Environmental risk, biosafety and other key regulatory considerations for cell and gene therapy trials
In recent years, the gene therapy regulatory landscape has evolved from a broad, general guidance to a narrower focus on testing and manufacturing considerations in specific disease states. This article explores how factors such as environmental risk assessment and biosafety can impact gene therapy clinical study start-up as well as the continuing evolution of guidances from the European Medicines Agency (EMA) and US Food and Drug Administration (FDA).
Tracking the complexity in the global regulatory landscape
The regulatory landscape in the United Kingdom (UK) and European Union (EU) is increasingly complex, reflecting the advancement of gene therapy research. Aside from the EMA, a gene therapy product will have to undergo review by individual member states’ competent authorities (CAs), ethics committees (ECs), and/or genetically modified organism (GMO) authorities. To ease the complexity, the EMA has created the Committee of Advanced Therapies (CAT), whose responsibilities include providing scientific recommendations on the classification of advanced therapy medicinal products (ATMPs) as gene therapy medicinal products (GTMPs), somatic cell-therapy medicinal products (sCTMPs), tissue-engineered medicines (TEPs), or combinations thereof.
Since January 2020, the FDA has issued nine separate guidances specifically focusing on cell and gene therapy,1 including recommendations regarding the design of long-term follow-up studies.2 Additionally, the Recombinant DNA Advisory Committee (RAC) recently refocused its role to follow and provide advice on safety and ethical issues associated with emerging biotechnologies and renamed itself the Novel and Exceptional Technology and Research Advisory Committee (NExTRAC), reflecting its broader outlook.
These developments have led to faster approval timelines, with 68% of novel drug approvals in the US in 2020 using at least one of the FDA’s expedited development and review pathways to speed approval.3 These include the agency’s Fast-Track designation, and the Regenerative Medicine Approved Therapy designation, which covers a growing number of gene therapy products.
Environmental risk assessment and biosafety take centre stage
Sponsors seeking rapid and efficient study start-up must provide actionable information to facilitate regulatory decision-making. Such information should include assessment of potential risks identified in preclinical studies (eg, integration activities of the gene therapy product into the genome, genome editing, prolonged transgene expression, latency, persistent infections) and how they may affect clinical trial design.
Consequently, toxicology and biodistribution studies have become increasingly relevant in gene therapy trials. The strength of the preclinical package, therefore, often depends on biodistribution data that show where the vector travels, a factor largely determined by the route of administration. That underscores the importance of up-front collection of non-clinical data to shorten long-term follow-up, especially when the literature offers limited information on similar products.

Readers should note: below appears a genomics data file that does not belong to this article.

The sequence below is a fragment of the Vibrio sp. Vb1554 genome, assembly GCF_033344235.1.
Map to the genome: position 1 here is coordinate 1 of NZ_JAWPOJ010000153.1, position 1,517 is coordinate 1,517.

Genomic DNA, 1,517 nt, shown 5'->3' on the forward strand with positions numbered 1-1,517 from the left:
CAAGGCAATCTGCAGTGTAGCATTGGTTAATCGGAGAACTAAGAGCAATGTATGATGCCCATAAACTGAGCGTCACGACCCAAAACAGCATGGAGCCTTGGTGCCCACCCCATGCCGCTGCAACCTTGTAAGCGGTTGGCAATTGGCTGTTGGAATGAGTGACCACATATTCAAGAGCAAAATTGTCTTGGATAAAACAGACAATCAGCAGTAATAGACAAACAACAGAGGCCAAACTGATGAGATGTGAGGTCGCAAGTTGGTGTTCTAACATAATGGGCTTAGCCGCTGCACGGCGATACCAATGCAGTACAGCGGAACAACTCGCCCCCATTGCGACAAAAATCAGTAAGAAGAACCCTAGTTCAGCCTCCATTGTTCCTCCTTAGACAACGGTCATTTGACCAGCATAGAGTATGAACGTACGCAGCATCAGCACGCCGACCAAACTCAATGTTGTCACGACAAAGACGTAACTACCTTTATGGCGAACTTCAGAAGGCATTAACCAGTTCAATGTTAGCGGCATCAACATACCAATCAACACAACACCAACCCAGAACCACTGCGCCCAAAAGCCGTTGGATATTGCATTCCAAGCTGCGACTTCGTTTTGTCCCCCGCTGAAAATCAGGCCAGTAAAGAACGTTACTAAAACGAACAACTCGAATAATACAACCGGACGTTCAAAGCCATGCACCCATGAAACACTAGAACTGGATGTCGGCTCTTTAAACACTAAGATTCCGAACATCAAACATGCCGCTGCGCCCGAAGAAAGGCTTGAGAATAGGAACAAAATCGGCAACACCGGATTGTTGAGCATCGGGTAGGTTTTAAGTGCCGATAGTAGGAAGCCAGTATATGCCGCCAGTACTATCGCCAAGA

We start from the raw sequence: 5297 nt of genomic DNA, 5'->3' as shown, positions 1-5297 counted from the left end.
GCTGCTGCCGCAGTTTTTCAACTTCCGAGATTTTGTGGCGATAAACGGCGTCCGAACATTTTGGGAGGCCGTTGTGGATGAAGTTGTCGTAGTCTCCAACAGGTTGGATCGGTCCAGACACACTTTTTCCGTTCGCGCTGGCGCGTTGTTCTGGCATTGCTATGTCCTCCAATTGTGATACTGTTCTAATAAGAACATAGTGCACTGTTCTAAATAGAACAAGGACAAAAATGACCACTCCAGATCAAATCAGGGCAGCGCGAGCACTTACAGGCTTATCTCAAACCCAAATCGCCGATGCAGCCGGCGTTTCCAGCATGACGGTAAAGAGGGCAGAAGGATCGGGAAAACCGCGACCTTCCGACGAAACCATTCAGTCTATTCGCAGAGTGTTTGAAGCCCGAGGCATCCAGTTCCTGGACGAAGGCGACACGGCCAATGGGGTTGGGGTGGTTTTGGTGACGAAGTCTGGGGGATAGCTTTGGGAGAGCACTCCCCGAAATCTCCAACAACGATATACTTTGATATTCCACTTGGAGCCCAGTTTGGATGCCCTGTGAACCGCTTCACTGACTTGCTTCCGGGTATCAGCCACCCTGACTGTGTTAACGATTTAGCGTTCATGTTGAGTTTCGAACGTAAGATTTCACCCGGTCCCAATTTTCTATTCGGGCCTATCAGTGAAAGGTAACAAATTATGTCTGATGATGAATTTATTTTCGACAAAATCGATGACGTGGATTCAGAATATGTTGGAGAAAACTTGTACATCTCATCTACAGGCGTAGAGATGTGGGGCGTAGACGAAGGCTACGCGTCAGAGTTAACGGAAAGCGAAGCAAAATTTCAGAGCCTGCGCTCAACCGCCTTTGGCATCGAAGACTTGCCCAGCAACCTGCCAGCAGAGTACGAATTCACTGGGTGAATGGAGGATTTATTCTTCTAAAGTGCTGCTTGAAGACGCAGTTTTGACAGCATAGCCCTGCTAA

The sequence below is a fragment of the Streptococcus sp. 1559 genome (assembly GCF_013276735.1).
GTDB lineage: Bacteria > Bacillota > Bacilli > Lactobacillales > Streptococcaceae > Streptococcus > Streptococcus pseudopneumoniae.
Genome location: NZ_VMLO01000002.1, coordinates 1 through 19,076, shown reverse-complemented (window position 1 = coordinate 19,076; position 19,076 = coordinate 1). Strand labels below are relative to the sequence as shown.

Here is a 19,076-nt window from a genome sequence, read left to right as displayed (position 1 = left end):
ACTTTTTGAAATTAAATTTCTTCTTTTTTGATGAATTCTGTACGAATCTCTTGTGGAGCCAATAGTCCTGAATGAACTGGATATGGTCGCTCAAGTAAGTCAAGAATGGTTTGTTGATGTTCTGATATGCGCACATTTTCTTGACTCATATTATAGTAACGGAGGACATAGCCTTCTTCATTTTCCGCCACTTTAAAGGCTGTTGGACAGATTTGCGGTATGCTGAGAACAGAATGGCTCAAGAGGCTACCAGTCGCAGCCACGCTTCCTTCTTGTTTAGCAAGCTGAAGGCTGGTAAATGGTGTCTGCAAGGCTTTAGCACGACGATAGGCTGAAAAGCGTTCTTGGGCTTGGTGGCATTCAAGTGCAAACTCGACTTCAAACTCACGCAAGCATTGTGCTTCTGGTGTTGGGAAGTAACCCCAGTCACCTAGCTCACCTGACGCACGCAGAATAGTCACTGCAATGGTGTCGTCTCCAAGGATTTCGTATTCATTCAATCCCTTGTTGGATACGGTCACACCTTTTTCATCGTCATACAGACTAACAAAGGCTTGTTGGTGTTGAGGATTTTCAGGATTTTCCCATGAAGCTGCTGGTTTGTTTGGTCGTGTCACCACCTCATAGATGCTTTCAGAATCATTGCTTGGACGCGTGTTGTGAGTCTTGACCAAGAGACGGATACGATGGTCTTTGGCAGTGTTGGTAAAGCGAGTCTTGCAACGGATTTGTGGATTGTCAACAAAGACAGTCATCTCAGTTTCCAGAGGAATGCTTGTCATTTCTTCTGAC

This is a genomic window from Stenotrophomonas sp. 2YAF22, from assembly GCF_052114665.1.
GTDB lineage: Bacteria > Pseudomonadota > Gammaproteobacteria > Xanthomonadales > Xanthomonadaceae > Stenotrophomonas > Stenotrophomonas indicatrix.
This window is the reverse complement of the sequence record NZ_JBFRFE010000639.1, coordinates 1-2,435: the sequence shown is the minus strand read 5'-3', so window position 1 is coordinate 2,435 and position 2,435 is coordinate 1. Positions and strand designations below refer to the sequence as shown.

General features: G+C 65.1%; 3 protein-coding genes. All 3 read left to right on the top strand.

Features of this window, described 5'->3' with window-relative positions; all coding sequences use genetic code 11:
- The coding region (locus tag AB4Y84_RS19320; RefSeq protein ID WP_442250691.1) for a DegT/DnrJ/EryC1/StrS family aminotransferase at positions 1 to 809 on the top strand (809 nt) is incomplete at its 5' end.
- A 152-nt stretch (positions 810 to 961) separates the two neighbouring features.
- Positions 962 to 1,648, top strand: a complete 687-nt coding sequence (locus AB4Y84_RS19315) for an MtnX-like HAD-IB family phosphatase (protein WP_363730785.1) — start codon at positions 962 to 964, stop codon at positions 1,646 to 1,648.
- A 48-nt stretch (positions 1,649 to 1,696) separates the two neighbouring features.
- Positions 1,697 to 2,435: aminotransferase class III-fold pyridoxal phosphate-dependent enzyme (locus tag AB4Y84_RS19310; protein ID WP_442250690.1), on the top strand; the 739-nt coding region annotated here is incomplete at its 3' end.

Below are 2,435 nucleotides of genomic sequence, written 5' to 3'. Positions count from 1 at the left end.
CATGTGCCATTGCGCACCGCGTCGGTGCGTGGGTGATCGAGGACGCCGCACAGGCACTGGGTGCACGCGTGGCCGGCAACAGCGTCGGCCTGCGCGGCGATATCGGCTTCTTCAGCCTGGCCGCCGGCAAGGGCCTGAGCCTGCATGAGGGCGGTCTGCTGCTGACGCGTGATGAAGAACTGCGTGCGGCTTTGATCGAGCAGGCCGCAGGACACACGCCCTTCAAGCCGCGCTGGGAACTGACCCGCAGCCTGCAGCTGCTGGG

Paralleling the industry’s heightened focus on patient-centricity, regulators increasingly insist that clinical trial protocols incorporate strategies to minimise inadvertent horizontal and vertical transmission of genetic material and/or vectors. Though essential for ensuring trial participants’ safety, such strategies may necessitate up to 15 years of long-term follow-up with regular collection of blood and other samples.2
Mode of action and regulatory pathway selection
Mode of action is a key consideration in product classification and regulatory pathway selection, though it can sow confusion among trial sponsors, particularly for studies conducted in the UK and EU. For example, the EMA may classify a genetically modified cell therapy product as a GTMP, even if the genetic manipulation was ex vivo, necessitating compliance with applicable gene therapy guidelines and regulations.
A GTMP incorporating a medical device would raise additional questions, including, “Is it really a combination product?” and “Is the mode of action really related to the medical device, or does the device merely supplement for administration of the investigational medical product (IMP)?”
The uncertainty underscores the importance of up-front discussion with the regulators, especially the EMA, as CAs in different EU member states seem to view these issues differently.
Managing the competent authorities
The varying perspectives of the different states’ CAs largely reflect the two distinct decision routes to approval:
- Contained Use, defined as ‘any activity for which specific containment measures are used to limit their contact with, and to provide a high level of safety for, the general population and the environment’4
- Deliberate Release, or ‘any intentional introduction into the environment…for which no specific containment measures are used’. 5
Germany, for example, favours the deliberate release route and has specialised CAs for biologics and gene therapy, with specific gene therapy documents required for submission and an EC review and approval process that is the same as that for a standard IMP. The advantage of this approach is that one CA reviews the product not only from the clinical trial directive but also from the deliberate release directive.